DETROIT IS AN UNFLINCHING AND DISTURBING REMINDER OF A HARSH REALITY
Movies are often said to provide escapism and diversion for its viewers, but every so often there comes a motion picture that does the opposite. These films reinforce reality, even if it’s a reality some may not want to acknowledge, and they remind us of the constant work that’s needed in any civil society.
Director Kathryn Bigelow’s latest work “Detroit” is one of those movies, and while both saddening and horrifying in the events it depicts, it is undoubtedly an important and significant work of cinema. There’s no sugar-coating here or attempts to make this a pleasant experience, but that’s why this movie should be applauded. Because the injustices and realities of the real world cannot be sugar-coated either.
A dramatization of the infamous 12th Street Riots that gripped the city of Detroit in July 1967, Bigelow once again teams up with screenwriter and fellow Oscar winner Mark Boal to highlight one of the many dark chapters in modern American history. Over a period of five days, racial tensions escalated in Detroit. Blacks clashed with a largely white police force over a variety of grievances ranging from heavy handed policing, economic disparity and systemic racism. Amongst the notable incidents to emerge from these riots was the Algiers Motel Incident. It was there that three black men were killed, while nine other people were beaten and humiliated at the hands of corrupt and racist officers and other members of the National Guard.
If these sorts of incidents concerning black Americans and their encounters with white police officers seems familiar, it’s because even now in contemporary America the racial tension remains. It is thus very disheartening to think that while watching these events in the film, set 50 years ago, they are still so similar today. Certainly, things have assuredly improved in civil rights since the 60s, but then events like those in Ferguson, Missouri in 2014 or the 2015 death of Freddie Grey in Baltimore (amongst many other incidents involving African Americans and the police), remind us that still much better work must be done otherwise events like Detroit in 1967 will have meant nothing.
The tone of the film is dark, not solely from a screenplay perspective but also in its cinematography. Much of the film takes place at night, spotlighting not just the darkness of the actions but the darkness that befell the city. Scenes of raging fires, looted and destroyed stores, and crowds clashing with each other and the authorities are indeed compelling and gripping. Bigelow and cinematographer Barry Ackroyd have created an atmosphere of great dread, that mixed with actual news reel footage is distressing and eye-opening.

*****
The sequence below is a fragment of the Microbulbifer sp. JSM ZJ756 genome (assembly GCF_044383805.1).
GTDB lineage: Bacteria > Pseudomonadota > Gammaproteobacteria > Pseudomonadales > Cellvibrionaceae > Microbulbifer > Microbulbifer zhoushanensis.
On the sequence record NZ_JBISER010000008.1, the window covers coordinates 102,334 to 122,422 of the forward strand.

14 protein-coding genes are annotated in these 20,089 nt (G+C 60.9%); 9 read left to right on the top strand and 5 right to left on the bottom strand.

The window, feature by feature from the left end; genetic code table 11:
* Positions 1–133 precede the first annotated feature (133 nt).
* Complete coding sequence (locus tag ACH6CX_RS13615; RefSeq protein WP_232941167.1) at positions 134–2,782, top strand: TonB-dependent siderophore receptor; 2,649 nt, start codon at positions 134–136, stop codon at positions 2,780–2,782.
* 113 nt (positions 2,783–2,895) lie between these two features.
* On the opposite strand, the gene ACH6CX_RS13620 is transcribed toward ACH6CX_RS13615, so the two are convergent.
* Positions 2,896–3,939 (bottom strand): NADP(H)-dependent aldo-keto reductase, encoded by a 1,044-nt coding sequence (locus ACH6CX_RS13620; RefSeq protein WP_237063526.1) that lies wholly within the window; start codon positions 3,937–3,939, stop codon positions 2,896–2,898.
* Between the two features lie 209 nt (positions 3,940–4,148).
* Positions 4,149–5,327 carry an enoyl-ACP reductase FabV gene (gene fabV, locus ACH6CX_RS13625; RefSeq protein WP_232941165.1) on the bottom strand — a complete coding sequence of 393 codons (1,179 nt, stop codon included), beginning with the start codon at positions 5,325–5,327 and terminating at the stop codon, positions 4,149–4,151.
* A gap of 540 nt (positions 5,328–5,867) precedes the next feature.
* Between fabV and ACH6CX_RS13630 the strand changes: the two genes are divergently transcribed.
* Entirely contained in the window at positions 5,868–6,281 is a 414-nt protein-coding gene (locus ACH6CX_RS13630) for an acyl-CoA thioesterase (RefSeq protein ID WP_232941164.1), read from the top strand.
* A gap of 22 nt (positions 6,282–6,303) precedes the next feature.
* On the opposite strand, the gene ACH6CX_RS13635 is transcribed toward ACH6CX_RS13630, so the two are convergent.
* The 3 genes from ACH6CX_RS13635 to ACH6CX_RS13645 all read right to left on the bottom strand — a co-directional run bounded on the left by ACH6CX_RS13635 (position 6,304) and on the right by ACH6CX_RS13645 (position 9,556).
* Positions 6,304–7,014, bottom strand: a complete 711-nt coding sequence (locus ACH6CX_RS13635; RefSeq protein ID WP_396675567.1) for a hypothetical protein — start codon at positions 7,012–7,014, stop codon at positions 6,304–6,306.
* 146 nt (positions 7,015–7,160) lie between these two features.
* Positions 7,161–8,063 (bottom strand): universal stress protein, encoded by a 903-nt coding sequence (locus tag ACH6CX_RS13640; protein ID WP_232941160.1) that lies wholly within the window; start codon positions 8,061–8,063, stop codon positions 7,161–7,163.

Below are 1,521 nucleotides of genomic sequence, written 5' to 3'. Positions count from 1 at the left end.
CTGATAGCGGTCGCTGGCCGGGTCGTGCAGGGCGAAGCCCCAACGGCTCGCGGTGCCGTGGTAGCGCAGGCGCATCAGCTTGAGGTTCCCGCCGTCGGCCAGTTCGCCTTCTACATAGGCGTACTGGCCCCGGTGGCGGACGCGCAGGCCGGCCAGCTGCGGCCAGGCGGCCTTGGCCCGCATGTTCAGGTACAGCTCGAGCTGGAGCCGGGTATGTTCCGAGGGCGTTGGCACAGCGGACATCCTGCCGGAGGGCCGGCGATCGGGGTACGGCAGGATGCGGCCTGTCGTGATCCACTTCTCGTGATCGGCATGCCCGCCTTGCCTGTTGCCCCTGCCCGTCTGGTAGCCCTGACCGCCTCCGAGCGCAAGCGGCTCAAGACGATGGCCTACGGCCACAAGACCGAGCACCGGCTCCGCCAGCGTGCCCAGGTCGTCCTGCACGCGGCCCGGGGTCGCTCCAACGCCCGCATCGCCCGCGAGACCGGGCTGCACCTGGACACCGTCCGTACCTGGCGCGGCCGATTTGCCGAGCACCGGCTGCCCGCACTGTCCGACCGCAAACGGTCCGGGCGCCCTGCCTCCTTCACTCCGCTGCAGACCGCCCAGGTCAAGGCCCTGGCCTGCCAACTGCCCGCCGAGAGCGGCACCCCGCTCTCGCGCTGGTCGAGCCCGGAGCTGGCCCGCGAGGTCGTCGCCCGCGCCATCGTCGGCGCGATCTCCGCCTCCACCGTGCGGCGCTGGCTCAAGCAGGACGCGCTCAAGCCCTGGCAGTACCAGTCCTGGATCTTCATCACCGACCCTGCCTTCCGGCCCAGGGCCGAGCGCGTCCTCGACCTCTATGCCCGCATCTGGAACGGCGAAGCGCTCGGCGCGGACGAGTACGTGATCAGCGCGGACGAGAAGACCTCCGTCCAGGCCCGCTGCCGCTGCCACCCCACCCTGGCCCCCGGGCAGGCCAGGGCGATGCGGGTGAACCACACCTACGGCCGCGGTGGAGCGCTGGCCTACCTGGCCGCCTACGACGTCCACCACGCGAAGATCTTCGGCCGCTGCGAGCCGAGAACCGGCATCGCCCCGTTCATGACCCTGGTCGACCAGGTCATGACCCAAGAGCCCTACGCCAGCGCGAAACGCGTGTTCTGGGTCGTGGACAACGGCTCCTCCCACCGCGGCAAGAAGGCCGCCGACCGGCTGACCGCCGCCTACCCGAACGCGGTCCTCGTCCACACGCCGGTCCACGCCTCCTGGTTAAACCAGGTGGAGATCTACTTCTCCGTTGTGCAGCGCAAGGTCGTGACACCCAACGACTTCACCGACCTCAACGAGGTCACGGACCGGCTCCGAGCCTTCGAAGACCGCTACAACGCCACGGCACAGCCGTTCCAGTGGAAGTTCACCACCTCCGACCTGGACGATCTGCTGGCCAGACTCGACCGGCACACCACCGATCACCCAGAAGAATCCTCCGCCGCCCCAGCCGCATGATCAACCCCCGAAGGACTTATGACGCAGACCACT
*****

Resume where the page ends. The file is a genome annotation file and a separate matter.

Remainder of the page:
As for the previously mentioned screenwriter Mark Boal, he has once again shown his abilities to create great tension and uncertainty. Like “Zero Dark Thirty” that was based on historical happenings, Boal still manages to make the audience question the outcomes, even if we already know them. The one weakness, however, may be the possibility of seeing these events as being interpreted in a black and white fashion (no pun intended). The black rioters and victims can be clearly seen as the ‘good guys’ and the largely white authorities are the ‘bad guys’, and while racial discrimination doesn’t have to be explained, the motivations for some of the officers’ behaviors is never elaborated. Are we to assume that all white officers dealing with the riots were vindictive, violent racists? Conversely were all the blacks involved in the riots going hungry and fully innocent? Though scenes of looters are showcased for the disorder they bring, there is a general feeling that most of the blame lies at the hands of the police. This is not to say that Boal or Bigelow have intentionally tried to skew events or drive a certain political agenda, after all, there was villainy on both sides but perhaps a deeper examination of individual motivations would have elevated the drama.
Ultimately “Detroit” is an unflinching, violent and disturbing tale of the many scars on the face of America. It serves not just as a historical movie, but a commentary of the realities that continue to exist, long after many would assume they should have disappeared. Kathryn Bigelow reaffirms her strength behind the camera for telling compelling stories that are both enthralling but also deeply saddening. And so, watching “Detroit” will not provide you with escapism or fun thrills, but still, it remains a must watch project. Not just because of the talent assembled on both sides of the camera, but because of the pertinent commentary (even if somewhat flawed) it has chosen to give on America and humanity.